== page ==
How to Exercise Your Way to Lower Cholesterol

How to Exercise Your Way to Lower Cholesterol

How to Exercise Your Way to Lower Cholesterol We’ve all heard that exercise helps lower cholesterol, but there are many different types of exercises and many different ways of exercising. How do you know which exercise program will be the best one for you? Start by doing some basic research on your own to learn about cardiovascular exercise and resistance training—the two main categories of workouts you can use to lower your cholesterol. Then enlist the help of a health and fitness expert to determine what form of cardiovascular exercise and resistance training will work best with your lifestyle and needs. This way, you can overcome cholesterol with exercise!

The importance of diet

If you’re trying to avoid high cholesterol, it’s important to look at your diet. It’s not just your physical activity that matters—your nutrition has a huge effect on your body and health. Although what you eat has no impact on cholesterol levels directly, it can have a serious effect on overall health, which could help improve cholesterol levels over time. A healthy diet for reducing cholesterol should be rich in fruits and vegetables, whole grains and lean proteins; avoiding foods with added sugar or saturated fats will also help improve your health. If you want to know which type of treadmill is best, please click here proform vs nordic treadmill 

What does cholesterol have to do with it?

For starters, you should know that there are actually two types of cholesterol: HDL and LDL. HDL is considered good cholesterol because it helps remove LDL from your blood vessels, preventing any build-up of plaque that could lead to clogged arteries and heart attacks. (In contrast, high levels of LDL are associated with a higher risk for heart disease.) The trick is boosting your body’s production of HDL while keeping your levels of LDL under control. While diet plays a role in maintaining healthy cholesterol levels, regular exercise can do wonders for both good and bad cholesterol numbers—especially when you choose activities that engage several muscle groups at once, including those lower abdominals (aka core muscles).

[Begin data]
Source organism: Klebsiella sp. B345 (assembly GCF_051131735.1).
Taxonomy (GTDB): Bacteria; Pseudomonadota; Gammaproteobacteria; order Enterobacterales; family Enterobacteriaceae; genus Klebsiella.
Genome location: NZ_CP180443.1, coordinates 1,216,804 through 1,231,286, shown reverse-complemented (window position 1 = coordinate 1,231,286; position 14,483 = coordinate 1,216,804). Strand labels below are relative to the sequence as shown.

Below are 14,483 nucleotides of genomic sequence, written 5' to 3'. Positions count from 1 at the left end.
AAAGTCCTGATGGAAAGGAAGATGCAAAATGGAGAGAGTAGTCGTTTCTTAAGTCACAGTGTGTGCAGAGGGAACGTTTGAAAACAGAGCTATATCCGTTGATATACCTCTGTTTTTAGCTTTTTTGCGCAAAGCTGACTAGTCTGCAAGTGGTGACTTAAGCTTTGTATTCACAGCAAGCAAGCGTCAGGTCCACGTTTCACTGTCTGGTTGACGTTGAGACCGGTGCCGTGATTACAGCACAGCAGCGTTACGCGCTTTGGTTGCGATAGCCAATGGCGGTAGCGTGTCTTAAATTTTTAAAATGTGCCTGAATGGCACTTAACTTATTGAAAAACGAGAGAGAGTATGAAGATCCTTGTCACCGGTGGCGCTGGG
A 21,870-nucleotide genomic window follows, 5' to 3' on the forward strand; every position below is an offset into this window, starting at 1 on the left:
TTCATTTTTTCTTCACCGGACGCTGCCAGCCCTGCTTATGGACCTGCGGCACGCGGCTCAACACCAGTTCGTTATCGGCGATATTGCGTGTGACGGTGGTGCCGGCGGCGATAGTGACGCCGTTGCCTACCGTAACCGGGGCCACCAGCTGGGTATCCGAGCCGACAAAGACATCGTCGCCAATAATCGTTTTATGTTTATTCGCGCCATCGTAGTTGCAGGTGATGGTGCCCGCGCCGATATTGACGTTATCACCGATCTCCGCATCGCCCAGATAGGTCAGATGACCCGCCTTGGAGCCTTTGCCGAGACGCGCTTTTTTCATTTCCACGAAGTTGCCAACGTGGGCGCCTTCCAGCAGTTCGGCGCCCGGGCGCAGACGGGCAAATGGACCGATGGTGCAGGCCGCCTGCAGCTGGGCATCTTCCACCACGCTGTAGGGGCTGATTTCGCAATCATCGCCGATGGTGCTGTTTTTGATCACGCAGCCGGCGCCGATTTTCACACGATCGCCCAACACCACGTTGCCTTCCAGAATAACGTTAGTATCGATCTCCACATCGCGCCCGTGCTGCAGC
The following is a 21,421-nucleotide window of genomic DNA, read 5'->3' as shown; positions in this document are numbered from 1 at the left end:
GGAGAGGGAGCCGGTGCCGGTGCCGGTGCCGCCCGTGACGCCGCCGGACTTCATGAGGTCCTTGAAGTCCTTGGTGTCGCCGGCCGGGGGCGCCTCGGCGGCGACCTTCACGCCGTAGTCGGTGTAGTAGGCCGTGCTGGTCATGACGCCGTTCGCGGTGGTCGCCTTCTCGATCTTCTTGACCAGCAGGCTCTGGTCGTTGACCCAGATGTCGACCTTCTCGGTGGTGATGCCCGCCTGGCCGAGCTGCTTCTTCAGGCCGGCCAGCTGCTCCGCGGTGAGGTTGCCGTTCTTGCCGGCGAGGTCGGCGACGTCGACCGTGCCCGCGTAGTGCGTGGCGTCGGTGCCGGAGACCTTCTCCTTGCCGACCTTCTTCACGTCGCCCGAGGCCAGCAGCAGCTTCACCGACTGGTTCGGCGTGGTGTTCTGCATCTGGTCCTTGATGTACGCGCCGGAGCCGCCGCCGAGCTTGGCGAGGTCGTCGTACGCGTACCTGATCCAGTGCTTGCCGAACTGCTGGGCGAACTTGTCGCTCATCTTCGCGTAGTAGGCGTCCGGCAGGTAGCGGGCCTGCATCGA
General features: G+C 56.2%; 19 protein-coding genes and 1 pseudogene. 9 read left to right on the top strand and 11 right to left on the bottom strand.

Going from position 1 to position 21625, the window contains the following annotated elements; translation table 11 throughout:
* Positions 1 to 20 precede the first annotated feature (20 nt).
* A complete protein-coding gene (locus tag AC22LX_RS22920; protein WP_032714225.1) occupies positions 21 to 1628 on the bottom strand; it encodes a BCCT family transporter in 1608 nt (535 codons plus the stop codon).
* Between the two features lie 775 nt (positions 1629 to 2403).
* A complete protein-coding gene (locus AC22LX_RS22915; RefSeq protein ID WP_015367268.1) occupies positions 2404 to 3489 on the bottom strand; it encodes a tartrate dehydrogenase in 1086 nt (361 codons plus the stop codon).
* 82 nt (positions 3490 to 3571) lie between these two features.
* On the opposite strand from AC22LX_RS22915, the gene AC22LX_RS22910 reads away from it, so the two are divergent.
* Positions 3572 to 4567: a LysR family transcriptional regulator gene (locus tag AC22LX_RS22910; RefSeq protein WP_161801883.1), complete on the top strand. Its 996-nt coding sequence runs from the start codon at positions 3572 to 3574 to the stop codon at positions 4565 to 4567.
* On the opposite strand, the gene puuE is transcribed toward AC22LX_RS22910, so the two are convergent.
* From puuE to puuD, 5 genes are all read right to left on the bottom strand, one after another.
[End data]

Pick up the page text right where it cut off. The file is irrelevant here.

Get your doctor involved

In addition to consulting with your doctor about potential causes of your cholesterol, you may also want to get checked out by a physician before starting any kind of diet or exercise plan. This is especially true if you have high blood pressure, diabetes, or other medical conditions that could be impacted by changes in your diet and exercise. If you’ve never exercised much before, be sure that any exercise program is cleared with your doctor first. You don’t want a heart attack on your first day on an exercise program! The same goes for if you have specific injuries or ailments: You need a doctor’s go-ahead before starting a new fitness regimen.

Incorporate strength training in your routine

Strength training can help lower your cholesterol by building more lean muscle tissue. The more muscle you have, the more calories you burn while resting, which means an increased metabolism. This is why it’s so important to incorporate strength training into your routine—and not just for losing weight. As an added bonus, strength training has been shown to reduce LDL or bad cholesterol and improve heart health by lowering blood pressure.

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Keep it short, keep it fun

While exercise is important, it’s not going to magically lower your cholesterol. To do that, you’ll need a healthy diet and consistent exercise regimen. When starting a new exercise program, it’s best to keep it simple at first and then slowly build up intensity or duration over time. Some experts recommend setting short-term goals; they can be easier to achieve and are often more effective than long-term goals because they have shorter timelines associated with them. Focusing on short-term goals is also a great way of staying motivated in order to stick with your routine long enough for change to occur. If you want more serious results from your workout program, aim for 5K runs, longer bike rides or even marathons!

Know what you’re eating

Keeping track of your diet is an important part of weight loss and heart health, so use a food diary. Write down everything you eat throughout the day in as much detail as possible. Ideally, you’ll want to weigh and measure what you eat, but at least eyeball portions before eating and write them down immediately after. This will give you a good idea of how many calories you consume daily, which is valuable information for getting started on a weight-loss plan—and staying there!

Good food choices are key

The food you eat affects your cholesterol levels, so it’s important to make good choices. A healthy diet and regular exercise can lower cholesterol and reduce your risk of heart disease and stroke. You should also try to: Watch your calories – Eat less than 3,500 calories a day if you are overweight or obese. An average woman should get 2,000 calories a day; an average man should get 2,500.


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